John Taurek argued that when deciding what to do in such a situation, you should flip a coin, thereby giving each of A, B and C a 50 percent chance of survival (Taurek 1977: 303).
EGC is a principle that is at least partly about how one should decide what to do in the end: flip a coin. It is also a principle about what to do in the end: whatever the coin says to do.
If Batman were to flip a coin to decide whether to save the larger or the smaller group, he would diminish each person's chance of survival to one-half.
If Batman is to follow EGC, at 1:00 he must flip a coin to decide which box to check, since that gives each hostage an equal greatest chance of survival.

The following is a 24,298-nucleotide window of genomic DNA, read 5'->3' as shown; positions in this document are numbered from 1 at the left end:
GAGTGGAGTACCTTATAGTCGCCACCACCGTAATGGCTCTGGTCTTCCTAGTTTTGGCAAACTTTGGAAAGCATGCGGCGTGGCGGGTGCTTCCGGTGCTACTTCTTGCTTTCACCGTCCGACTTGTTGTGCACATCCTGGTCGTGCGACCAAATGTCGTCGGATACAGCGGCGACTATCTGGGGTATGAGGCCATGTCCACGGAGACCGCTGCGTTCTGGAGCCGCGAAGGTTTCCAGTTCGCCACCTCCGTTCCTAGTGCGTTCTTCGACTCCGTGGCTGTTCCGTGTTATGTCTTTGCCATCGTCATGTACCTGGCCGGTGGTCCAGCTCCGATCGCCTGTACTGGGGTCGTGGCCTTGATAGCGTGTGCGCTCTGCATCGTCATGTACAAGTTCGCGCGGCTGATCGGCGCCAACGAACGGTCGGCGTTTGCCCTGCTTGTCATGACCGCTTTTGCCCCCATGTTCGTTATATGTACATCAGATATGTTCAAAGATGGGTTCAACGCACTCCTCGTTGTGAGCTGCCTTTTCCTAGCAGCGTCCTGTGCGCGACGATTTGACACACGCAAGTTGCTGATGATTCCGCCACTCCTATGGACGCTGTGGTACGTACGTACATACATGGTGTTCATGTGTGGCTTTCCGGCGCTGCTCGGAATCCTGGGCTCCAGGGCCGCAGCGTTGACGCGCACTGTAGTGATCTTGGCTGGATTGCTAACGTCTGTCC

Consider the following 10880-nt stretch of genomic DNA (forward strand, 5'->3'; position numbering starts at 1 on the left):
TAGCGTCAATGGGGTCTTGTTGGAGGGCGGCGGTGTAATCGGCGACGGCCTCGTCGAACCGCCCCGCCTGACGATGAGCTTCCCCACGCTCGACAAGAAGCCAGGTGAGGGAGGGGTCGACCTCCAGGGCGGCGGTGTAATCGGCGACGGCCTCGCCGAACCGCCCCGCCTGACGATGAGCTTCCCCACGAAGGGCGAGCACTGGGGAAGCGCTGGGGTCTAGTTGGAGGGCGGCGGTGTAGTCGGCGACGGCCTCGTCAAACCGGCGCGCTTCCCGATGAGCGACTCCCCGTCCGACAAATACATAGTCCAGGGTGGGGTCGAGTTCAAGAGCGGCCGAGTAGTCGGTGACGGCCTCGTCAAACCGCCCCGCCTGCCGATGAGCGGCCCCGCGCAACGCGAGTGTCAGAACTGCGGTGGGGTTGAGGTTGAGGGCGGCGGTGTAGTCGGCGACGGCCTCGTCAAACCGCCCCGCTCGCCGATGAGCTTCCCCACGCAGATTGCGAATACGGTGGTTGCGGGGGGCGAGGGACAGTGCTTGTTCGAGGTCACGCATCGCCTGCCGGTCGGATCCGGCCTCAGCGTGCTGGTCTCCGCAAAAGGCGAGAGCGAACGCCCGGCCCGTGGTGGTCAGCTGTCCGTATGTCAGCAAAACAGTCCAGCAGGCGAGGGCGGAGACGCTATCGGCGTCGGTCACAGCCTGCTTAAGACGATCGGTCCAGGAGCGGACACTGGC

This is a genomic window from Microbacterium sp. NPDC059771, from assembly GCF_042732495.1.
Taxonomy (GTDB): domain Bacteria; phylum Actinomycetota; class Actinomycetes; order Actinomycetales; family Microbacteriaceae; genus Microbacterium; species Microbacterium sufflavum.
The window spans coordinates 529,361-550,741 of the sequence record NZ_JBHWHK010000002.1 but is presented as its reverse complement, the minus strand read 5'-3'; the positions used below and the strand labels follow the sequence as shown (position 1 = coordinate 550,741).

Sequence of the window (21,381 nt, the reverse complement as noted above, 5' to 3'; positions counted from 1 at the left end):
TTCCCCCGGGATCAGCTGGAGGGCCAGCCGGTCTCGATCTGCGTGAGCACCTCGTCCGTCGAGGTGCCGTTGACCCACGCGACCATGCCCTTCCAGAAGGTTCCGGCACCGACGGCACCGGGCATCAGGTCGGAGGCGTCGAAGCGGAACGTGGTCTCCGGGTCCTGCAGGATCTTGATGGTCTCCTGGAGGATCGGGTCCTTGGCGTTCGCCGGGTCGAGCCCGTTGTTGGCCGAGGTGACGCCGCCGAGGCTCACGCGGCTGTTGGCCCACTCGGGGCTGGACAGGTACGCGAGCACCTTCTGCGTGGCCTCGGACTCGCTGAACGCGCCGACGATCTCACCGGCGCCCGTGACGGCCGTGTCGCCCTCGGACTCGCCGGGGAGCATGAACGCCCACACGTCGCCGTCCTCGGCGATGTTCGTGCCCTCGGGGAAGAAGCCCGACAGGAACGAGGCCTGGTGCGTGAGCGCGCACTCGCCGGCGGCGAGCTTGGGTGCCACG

If Lawlor is right, then in a version of the Batman case in which there are 2,000,001 people involved, to be divided into a group of 1,000,000 and a group of 1,000,001, Batman should, at noon, choose to save the larger group, and at 1:00, flip a coin. And this cannot be right.
Givens' lawyer, Mr Mark Chandler, said it was "scary" to think that 12 people would decide to flip a coin
to reach a verdict, especially in a murder case.